In which the determinedly lapsed Rita fails to shake off her Catholic roots…
When we crossed the Mason-Dixon line and I saw the Maryland countryside for the first time, I was reminded of England. After five years in California the green, gently rolling Maryland hills dotted with sheep and cattle were like a familiar homecoming. Then the differences asserted themselves. No hedgerows or stiles. And instead of squat stone Norman churches, the view was punctuated by the slender bell towers of tiny white churches that looked as if they had been placed in a toy landscape by a child’s hand.
I’ve always been drawn to church buildings, even participating in a “church crawl” in my youth (that’s like a pub crawl but without the alcohol). The object was to find the best country church for brass rubbing. I still have two brass rubbings from that experience framed on my living room wall above the bookcase where John Betjeman’s Guide to Parish Churches of England and Wales rests among my history books. I think my interest was sparked by school field trips to nearby Greensted Church in Essex, the oldest wooden church in the world. The timbers of the nave, built in Saxon style, date to the eleventh century. We used to get a thrill out of peering through the so-called Leper’s Hole that reputedly allowed lepers to follow the service from outside. The churchyard features the tomb of a magnificent looking Crusader who inspired us to schoolgirl romantic fantasies. Did he really appear out of nowhere, collapsing and dying of his wounds in the church as legend has it? Inside, the hushed simplicity of the ancient space felt like stepping back in time. Though raised a Catholic, I grew to prefer the spare aesthetic of Anglican churches, despite it being the result of the regrettable Reformation “stripping of the altars.” The Catholic churches in Belgium, where I spent time as a child, were an unstripped riot of bleeding statues and gilded extravagance. Maryland’s plain little white churches, even the Catholic ones, are more English in spirit than continental.
Once settled into my adopted state I found myself living just up the road from one of the white churches that had so impressed me when I first arrived. St. Rose of Lima on Clopper Road in Gaithersburg is a Catholic church that dates to the early nineteenth century. In a remarkable example of ecumenical spirit, Francis Clopper, a Protestant who owned a plantation on the Seneca River, built it for his Catholic wife (whose maiden name was Byrne). Under an oak tree in the churchyard is the tombstone of a Confederate soldier who died of his wounds outside the church during the Civil War. The original brick church burned down in 1883 and was replaced by the white wooden building that still stands today. Eventually rapid population growth in the Gaithersburg area necessitated the building of a large modern church alongside the old. But the lovely old church is still used for ceremonial occasions such as weddings and baptisms. It was a baptism that eventually brought me to St. Rose.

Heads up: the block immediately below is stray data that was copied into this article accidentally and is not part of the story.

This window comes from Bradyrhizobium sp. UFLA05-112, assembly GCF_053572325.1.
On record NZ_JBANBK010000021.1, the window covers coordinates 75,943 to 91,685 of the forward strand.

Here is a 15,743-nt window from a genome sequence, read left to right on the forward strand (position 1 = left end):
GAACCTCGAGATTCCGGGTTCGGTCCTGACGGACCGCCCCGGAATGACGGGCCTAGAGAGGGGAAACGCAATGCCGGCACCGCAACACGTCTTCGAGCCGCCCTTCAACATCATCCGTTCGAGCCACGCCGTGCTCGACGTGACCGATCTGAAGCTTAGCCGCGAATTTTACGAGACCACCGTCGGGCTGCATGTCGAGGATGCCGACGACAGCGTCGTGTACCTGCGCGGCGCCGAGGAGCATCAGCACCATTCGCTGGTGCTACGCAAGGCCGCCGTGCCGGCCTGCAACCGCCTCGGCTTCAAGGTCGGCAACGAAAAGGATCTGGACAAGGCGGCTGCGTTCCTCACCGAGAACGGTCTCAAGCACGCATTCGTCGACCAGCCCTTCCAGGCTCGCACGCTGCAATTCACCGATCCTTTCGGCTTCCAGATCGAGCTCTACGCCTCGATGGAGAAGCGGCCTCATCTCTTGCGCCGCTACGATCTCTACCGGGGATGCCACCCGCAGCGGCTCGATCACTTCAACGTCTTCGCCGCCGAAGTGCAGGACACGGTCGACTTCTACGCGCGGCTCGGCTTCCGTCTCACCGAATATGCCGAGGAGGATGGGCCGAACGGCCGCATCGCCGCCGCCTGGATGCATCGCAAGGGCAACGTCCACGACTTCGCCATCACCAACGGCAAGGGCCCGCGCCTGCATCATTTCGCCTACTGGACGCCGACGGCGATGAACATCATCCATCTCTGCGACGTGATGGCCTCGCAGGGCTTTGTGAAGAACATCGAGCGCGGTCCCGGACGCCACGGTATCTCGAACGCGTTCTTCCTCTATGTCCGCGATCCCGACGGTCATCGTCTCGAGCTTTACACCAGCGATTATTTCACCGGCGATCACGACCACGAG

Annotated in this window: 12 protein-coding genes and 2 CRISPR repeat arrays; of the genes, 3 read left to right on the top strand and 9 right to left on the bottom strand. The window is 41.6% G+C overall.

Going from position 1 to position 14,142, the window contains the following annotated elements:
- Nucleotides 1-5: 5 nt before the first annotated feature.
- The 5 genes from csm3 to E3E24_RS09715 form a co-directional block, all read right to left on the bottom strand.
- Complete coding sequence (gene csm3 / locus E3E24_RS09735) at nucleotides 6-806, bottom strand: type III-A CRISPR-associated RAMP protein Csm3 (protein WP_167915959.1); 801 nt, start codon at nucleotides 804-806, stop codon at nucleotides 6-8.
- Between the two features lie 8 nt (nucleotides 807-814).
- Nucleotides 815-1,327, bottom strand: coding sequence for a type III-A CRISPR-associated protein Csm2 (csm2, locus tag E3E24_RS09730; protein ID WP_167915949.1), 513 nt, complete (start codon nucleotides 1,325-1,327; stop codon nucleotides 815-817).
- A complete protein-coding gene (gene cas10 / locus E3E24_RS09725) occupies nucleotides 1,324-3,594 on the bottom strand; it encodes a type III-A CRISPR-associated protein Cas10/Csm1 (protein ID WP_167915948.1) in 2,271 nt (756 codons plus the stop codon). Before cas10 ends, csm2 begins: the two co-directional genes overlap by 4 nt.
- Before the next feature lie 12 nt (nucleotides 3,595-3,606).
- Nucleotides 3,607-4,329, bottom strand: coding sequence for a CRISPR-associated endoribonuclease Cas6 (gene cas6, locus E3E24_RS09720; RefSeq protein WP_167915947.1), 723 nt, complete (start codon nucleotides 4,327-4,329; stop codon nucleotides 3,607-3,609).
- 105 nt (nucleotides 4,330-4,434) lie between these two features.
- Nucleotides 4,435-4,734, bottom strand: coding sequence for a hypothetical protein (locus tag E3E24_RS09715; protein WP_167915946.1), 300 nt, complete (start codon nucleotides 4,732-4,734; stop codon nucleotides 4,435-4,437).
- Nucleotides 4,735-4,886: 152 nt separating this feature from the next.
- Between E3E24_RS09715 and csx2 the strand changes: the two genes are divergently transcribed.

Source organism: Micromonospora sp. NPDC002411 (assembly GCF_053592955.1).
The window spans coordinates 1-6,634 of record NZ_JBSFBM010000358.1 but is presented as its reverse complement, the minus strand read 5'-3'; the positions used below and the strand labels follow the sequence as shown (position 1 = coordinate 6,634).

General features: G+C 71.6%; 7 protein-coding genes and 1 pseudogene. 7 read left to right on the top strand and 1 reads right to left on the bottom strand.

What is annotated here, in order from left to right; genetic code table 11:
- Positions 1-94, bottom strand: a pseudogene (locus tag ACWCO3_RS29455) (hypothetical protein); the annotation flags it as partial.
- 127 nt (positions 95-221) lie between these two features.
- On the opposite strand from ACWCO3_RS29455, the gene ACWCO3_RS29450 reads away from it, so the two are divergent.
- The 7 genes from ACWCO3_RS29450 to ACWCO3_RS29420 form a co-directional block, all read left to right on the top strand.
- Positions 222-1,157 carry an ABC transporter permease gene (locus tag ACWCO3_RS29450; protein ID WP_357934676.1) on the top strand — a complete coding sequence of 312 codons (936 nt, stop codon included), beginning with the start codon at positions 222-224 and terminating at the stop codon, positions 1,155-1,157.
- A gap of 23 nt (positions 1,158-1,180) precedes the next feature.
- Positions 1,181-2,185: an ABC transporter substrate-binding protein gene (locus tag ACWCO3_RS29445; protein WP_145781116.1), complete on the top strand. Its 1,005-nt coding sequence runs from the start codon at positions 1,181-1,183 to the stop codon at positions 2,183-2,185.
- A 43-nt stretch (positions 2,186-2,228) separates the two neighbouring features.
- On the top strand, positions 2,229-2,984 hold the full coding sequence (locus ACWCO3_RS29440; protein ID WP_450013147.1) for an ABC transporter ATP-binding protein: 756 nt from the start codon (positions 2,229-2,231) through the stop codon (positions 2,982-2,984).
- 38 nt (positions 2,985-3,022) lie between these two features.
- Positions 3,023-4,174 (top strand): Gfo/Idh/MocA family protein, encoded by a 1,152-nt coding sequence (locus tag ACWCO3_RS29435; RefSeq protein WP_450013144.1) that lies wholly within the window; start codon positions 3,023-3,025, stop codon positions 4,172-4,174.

When our first child was born my husband and I had no intention of having her baptized. We were both lapsed Catholics and considered it hypocritical to have a child baptized just to please the grandparents. But one day when I was cuddling my baby daughter in my arms I looked at her and, with a rush of horror, realized she was a “pagan baby” just like the pagan babies we collected pennies for in my Catholic primary school. It is hard to imagine now in the age of political correctness, but when we donated the number of pennies sufficient to save one soul we got to color in the outline of a baby, yellow for Asian or black for African. We could choose which souls to save. My donation sheet was a neat page of carefully colored in babies, yellow rows alternating with black. When it came to the fate of souls I was scrupulously fair. It never occurred to us that a white baby might be a pagan in need of saving. But now here I was with a genuine white pagan baby in my arms! When it comes to motherhood the heart rules the head. Perhaps it is all a matter of hormones. Rationally I knew it was ridiculous but emotionally I had to have my daughter baptized. “But what if it’s true after all, she’ll go to Limbo” I pleaded with my bemused husband. With wife and newly minted grandparents now on the same side the inevitable happened. St. Rose of Lima made a lovely setting for fulfilling family expectations and assuaging maternal anxiety.
As for my daughter’s soul, she would probably have been saved anyway. My resourceful mother would have found a way. Some years later she confessed to having sneaked my brother’s infant son into a Catholic church when she was babysitting him. There she baptized him herself with holy water from the font, a form of emergency baptism by a layperson that is supposed to count. At least according to the torturous logic of Catholic doctrine.